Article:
Verse > Anthologies > William Stanley Braithwaite, ed. > The Book of Restoration Verse
William Stanley Braithwaite, ed.  The Book of Restoration Verse.  1910.
The Wine Vault
By George Alexander Stevens (1710–1784)
CONTENTED I am, and contented I’ll be,
  For what can this world more afford,
Than a lass who will sociably sit on my knee,
  And a cellar as sociably stored,
                    My brave boys?        5
My vault door is open, descend and improve,
  That cask,—aye, that we will try;
’Tis as rich to the taste as the lips of your love,
  And as bright as her cheeks to the eye,
                    My brave boys.        10
In a piece of slit hoop, see my candle is stuck,
  ’Twill light us each bottle to hand;
The foot of my glass for the purpose I broke,
  As I hate that bumper should stand,
                    My brave boys.        15
Astride on a butt, as a butt should be strod,
  I gallop the brusher along;
Like grape-blessing Bacchus, the good fellow’s god,
  And a sentiment give, or a song,
                    My brave boys.        20
We are dry where we sit, though the oozing drops seem
  With pearls the moist walls to emboss;
From the arch mouldy cobwebs in gothic taste stream,
  Like stucco-work cut of moss,
                    My brave boys.        25
When the lamp is brimful, how the taper flame shines,
  Which, when moisture is wanting, decays;
Replenish the lamp of my life with rich wines,
  Or else there’s an end of my blaze,
                    My brave boys.        30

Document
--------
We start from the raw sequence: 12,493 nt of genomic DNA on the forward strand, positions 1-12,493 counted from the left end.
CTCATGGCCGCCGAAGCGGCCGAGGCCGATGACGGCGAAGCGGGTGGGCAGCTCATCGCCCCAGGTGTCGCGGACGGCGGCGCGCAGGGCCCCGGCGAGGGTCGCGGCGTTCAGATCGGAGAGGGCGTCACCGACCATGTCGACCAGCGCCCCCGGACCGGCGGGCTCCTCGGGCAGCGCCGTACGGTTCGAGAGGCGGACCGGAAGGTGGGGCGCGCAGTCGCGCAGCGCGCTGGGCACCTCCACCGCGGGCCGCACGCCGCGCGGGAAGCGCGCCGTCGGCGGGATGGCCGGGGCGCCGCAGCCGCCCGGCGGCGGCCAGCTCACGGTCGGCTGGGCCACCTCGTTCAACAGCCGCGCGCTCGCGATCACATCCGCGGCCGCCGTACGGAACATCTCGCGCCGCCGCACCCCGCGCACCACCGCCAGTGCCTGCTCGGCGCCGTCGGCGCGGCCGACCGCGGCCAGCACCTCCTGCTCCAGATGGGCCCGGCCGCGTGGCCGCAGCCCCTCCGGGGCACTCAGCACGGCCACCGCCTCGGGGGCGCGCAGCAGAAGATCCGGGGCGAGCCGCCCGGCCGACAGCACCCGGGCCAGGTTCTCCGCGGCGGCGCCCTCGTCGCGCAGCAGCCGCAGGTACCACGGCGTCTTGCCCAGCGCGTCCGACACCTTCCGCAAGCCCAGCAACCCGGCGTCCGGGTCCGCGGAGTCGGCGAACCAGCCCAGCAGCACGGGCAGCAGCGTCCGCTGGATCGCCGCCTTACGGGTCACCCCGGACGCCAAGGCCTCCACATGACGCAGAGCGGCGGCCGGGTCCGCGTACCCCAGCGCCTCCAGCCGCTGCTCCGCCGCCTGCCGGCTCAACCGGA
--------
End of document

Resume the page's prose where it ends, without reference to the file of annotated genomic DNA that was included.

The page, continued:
Sound those pipes,—they’re in tune, and those bins are well filled,
  View that heap of old Hock in your rear;
Yon bottles are Burgundy! mark how they’re piled,
  Like artillery, tier over tier,
                    My brave boys.        35
My cellar’s my camp, and my soldiers my flasks,
  All gloriously ranged in review;
When I cast my eyes round, I consider my casks
  As kingdoms I’ve yet to subdue,
                    My brave boys.        40
Like Macedon’s madman, my glass I’ll enjoy,
  Defying hyp, gravel, or gout;
He cried when he had no more worlds to destroy,
  I’ll weep when my liquor is out,
                    My brave boys.        45
On their stumps some have fought, and as stoutly will I,
  When reeling, I roll on the floor;
Then my legs must be lost, so I’ll drink as I lie,
  And dare the best buck to do more,
                    My brave boys.        50
’Tis my will when I die, not a tear shall be shed,
  No Hic jacet be cut on my stone;
But pour on my coffin a bottle of red,
  And say that his drinking is done,
                    My brave boys!        55

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